Acknowledging Donor Mortality

vintage photo three women on steps

Whether you are a community-action agency, a moderately sized nonprofit, or a large university, you know who your biggest supporters are. They are the men and women who have consistently contributed to your organization over a long period of time. They are the check writers, the advocates, the ambassadors of your vision, the connectors—and they may even be among the volunteers you have been able to mobilize.

Take Stock of All You’ve Received

For years, these individuals have been in the background dressed up at your galas. They have introduced you and your staff to their peers and professional colleagues and have assisted at the registration tables for your events. They highlight articles in newspapers or trade journals relevant to your sector and share them with your communications and development staff. They may even go out of their way to send you marketing materials from other organizations that solicit their hard-earned dollars: universities, hospitals, houses of worship, national charities, and more.

Have You Planned for the Worst?

One day, these important supporters will no longer be around. Do you really want the reason that your organization does not receive a planned gift from them to be because they were never asked? If they have been perennial supporters of your annual fundraising efforts, and the metaphorical bus came and hit them tomorrow, what would happen to your organization? Have you been thanking them properly for their long-term support? Has your operating budget been too reliant on the contributions of living donors to sustain your programs and initiatives? What happens to the passions of your long-term supporters when they pass away, which may also include their in-person contributions of service to your organization? Do their kids even know—or care— about the cause that your organization represents?

Don’t Miss an Opportunity to Discuss Planned Giving with Them!

Even if other nonprofits have already been pursuing your donors, it’s not too late for you to engage them about planned giving. Pitch your mission and show them how they fit into its picture. Even if a potential planned gift will not be realized for several years, you will build a pipeline that can dramatically impact your organization. By approaching your valuable donors about planned giving, you will acknowledge their ongoing support for your organization, validate their efforts to impact the community, and flatter them by letting them know how they fit into your long-term plan. Your organization may be able to fit into their plans as well. Asking long-term donors about planned gifts is rarely ever taken the wrong way, so start the conversation!

Making Your Approach

Pull a list of the individuals and couples who have given consistently over the past decade, regardless of the amount, and reach out with a personalized letter something like this:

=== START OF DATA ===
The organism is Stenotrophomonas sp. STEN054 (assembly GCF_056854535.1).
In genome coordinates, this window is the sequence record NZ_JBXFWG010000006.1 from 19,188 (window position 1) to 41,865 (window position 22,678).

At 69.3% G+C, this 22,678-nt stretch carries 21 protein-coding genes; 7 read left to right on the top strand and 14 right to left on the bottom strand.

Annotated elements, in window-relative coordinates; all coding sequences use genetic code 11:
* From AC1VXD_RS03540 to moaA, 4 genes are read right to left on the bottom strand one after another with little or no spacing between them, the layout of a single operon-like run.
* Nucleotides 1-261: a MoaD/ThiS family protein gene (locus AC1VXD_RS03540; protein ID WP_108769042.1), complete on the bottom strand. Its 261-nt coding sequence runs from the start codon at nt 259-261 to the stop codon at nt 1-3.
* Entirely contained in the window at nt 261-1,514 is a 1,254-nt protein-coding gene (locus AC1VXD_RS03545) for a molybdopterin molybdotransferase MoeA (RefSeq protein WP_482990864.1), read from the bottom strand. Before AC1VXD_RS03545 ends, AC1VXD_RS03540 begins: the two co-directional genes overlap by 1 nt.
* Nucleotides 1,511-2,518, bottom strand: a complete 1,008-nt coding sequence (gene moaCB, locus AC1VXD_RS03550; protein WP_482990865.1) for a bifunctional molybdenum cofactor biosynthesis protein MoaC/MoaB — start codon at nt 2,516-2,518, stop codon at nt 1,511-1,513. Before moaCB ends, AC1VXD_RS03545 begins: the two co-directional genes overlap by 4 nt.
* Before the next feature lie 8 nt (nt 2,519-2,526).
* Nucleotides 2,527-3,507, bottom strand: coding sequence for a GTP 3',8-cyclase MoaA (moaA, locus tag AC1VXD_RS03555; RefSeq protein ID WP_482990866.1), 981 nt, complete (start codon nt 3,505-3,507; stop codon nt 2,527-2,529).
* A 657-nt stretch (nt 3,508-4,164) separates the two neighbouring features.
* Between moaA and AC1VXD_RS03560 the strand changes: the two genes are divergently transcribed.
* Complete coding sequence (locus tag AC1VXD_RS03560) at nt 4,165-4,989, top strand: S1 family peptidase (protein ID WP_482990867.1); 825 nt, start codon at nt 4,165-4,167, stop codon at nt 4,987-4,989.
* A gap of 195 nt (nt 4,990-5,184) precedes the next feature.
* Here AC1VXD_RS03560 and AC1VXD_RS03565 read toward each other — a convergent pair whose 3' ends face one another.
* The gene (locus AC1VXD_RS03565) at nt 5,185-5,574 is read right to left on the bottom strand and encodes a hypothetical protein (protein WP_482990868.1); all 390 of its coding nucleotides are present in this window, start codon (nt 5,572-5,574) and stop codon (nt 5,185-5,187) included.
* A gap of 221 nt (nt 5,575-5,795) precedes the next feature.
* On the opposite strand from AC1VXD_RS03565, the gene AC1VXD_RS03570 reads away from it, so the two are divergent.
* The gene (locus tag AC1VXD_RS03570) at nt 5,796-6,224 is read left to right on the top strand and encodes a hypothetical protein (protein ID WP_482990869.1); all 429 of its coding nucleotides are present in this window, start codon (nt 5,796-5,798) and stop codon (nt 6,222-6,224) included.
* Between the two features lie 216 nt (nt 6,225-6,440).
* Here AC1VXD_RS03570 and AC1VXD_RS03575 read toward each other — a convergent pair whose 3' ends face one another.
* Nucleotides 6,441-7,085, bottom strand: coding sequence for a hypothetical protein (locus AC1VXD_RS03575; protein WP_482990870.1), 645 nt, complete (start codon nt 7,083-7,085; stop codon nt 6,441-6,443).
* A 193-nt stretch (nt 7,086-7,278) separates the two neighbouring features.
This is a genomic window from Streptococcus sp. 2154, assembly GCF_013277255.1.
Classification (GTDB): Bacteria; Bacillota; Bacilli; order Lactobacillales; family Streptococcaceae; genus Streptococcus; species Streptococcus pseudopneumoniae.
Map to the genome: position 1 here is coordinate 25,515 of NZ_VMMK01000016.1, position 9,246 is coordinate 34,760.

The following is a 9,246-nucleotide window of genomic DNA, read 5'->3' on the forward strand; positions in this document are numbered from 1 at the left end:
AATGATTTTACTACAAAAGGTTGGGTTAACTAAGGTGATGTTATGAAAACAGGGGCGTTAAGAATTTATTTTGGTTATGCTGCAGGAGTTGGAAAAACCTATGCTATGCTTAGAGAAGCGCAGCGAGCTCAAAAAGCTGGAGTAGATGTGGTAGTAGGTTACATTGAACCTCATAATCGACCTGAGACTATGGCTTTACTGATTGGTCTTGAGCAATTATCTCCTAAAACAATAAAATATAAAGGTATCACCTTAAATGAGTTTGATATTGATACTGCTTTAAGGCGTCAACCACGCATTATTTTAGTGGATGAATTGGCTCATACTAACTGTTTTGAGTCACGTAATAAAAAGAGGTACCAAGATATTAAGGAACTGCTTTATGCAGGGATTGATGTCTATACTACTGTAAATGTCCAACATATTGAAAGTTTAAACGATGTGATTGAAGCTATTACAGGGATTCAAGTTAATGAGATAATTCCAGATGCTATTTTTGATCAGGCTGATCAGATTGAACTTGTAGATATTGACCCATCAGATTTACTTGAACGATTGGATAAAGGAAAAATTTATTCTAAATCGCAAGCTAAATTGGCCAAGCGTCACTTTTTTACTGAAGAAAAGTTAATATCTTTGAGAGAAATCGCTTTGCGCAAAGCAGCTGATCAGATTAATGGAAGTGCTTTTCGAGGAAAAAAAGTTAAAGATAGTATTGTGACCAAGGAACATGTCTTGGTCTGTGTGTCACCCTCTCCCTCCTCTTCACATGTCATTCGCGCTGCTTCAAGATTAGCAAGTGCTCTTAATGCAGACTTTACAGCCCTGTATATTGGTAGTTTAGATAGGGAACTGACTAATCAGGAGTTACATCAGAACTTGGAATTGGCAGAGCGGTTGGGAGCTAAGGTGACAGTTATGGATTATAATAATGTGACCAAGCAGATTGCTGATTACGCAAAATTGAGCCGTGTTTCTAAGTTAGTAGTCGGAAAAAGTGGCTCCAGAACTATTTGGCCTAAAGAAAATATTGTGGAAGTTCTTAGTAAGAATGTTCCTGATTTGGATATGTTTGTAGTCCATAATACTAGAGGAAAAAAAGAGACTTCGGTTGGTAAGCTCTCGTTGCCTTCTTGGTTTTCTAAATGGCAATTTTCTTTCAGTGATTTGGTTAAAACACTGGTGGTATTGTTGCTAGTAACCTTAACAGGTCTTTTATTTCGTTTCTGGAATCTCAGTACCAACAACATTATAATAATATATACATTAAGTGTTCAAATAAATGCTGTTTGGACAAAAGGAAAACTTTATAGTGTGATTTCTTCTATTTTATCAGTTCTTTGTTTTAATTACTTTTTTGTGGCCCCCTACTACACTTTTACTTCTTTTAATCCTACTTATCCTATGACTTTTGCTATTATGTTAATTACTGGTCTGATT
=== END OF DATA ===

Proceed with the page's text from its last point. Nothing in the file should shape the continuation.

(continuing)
Mr. and Mrs. Smith, you have been stalwart supporters of our ambitious endeavors, and your generosity over the years embodies the values you are clearly passionate about.
As we take stock of our biggest supporters and consider how we will overcome various obstacles over the next decade and beyond, we realize how much we have been able to accomplish because of your ongoing investment in our mission. Because of that, we can also recognize how detrimental it would be to lose your support one day.
For this reason, we would like to speak with you about making a planned gift to our organization—a revocable gift that costs you nothing during your lifetime but will have a meaningful impact on the area we serve forever. It would be a disservice to those we serve if we did not ask you to consider naming us in your estate plan.
I sincerely hope that we may have the opportunity to discuss this further with you in person, and I look forward to serving as a steward to your charitable support.

Navigating Donor Responses

Sometimes the best answer you’ll get is “Thank you, but not right now.” Donors who are interested can move through the process rather quickly—Great! Some prefer a level of anonymity—Totally understandable. Others will be proud to shout your organization’s name from the rooftops and will serve as champions—Welcome to our legacy society. Here is your complimentary bullhorn and honorary marketing department position!

Those on the fence will sit on the idea for a bit before deciding. Don’t be afraid to follow up after a period of time. They could be noncommittal for a range of reasons—from not fully understanding the implications of a planned gift, to potentially not wanting to think about their own demise. It can be helpful to offer them a complimentary meeting with a professional advisor who can answer their questions and remove their reservations. Be courteous, offer help when able, and respect their boundaries if any clear ones appear. Their initial “no” may not be forever, and the “why” behind the “no” is the most important information for your organization.

When donors tell you that they plan to leave their estate in its entirety to their children and that it will be up to them to decide how to use it, they are opening a door for you. If the adult children of these individuals are not on your prospect list, you have just found a reason to reach out and introduce yourself and your organization!

By starting the conversation about planned giving, you can gain more commitments, get your donors and prospects thinking about both their charitable and financial ambitions, and learn more about opportunities that their existing intentions could bring to your organization.

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